Everything you need to know about tramadol
published in Reader's Digest,
02 March 2016
When traditional painkillers don't work, Tramadol tends to be prescribed. But as health expert Helen Cowan explains, this pill should always be used with caution.
What is tramadol?
Tramadol is effective at treating moderate to severe pain including postoperative pain, trauma, burns, labour pain and cancer pain. Tramadol is prescribed when paracetamol, aspirin or ibuprofen are not adequate and strong opioids such as morphine are not yet warranted or available.
It is similar in strength to codeine although unlike codeine, which was originally derived from the poppy head, tramadol was until recently thought to be entirely man-made. Rumours abound that it might also be found in the roots of an African tree—perhaps nature got there first again.
How tramadol works
Tramadol, codeine and morphine all target pain by binding to the same receptors in the brain (morphine being the most powerful as it produces the strongest bind). Tramadol, however, beats other painkillers by having twin tactics; it also reduces pain by affecting brain chemicals such as serotonin—essential in how most modern antidepressants work.
Does that mean that tramadol might also be useful as an antidepressant? Perhaps. With its dual mechanism of action, tramadol is also tantalising as a possible treatment for diabetic nerve pain, shingles pain, premature ejaculation and even obsessive compulsive disorder.
Trick or treat?
Surveying the aftermath of some Halloween tricks gone wrong, Keith Williams from Buckinghamshire Fire and Rescue Service said “We don’t want to stop people enjoying Halloween but we do want them to celebrate safely.” In a similar way, tramadol can be a valuable medicine, but it must be used safely.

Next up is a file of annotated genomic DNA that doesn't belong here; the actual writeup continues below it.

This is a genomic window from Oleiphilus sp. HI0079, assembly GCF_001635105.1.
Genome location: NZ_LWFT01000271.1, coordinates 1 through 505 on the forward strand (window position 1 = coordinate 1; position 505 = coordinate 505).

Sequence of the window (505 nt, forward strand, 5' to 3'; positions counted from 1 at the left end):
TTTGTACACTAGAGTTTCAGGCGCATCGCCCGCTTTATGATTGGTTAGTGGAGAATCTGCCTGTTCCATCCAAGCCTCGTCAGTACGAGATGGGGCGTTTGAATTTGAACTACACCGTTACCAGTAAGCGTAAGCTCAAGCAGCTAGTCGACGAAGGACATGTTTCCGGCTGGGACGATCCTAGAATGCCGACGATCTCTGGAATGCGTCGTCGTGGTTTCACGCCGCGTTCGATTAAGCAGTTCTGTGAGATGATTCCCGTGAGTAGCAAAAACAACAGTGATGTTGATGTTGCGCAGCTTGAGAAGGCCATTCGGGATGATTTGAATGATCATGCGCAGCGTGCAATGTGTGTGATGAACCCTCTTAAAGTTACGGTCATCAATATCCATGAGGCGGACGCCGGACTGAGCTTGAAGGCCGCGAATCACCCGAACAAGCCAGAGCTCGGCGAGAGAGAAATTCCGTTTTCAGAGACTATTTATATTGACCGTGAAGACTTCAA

Those who are extra sensitive, or when taken in combination with alcohol, some antidepressants, and/or sleeping tablets, it can cause trouble. Tremors, terrors, trips (involving hallucinations and dizziness), trouble sleeping, tiredness, tolerance, tummy trouble and even tragedy can result.
Surprisingly, seizures can also be induced by tramadol, though Dr Justin Barber of South Carolina University acknowledges that this is usually only at high doses or when taken at the same time as other medicines which may cause fits.
Because of its psychiatric effects, tramadol is sometimes a drug of misuse. According to the World Health Organization, “Abuse of tramadol is reported by Egypt, Gaza, Jordan, Lebanon, Libya, Mauritius, Saudi Arabia and Togo.” One study showed that 40% of hospital cleaners in Zagazig, Egypt and 10% of teenage students used tramadol for non-medical reasons.
Abuse of tramadol is also well documented in Iran, where experts observe that it is sometimes the first drug used after starting tobacco smoking, and represents a ‘gateway drug’ in the development of substance abuse.
Because the trips can be toxic, terrifying and tragic, the Home Office reclassified tramadol as a controlled class C drug in 2014, tightening rules regarding its prescribing. Given its invaluable use in more than 100 countries worldwide, such legislation, if copied elsewhere, might help to keep tramadol as the treasure that it can be when used appropriately.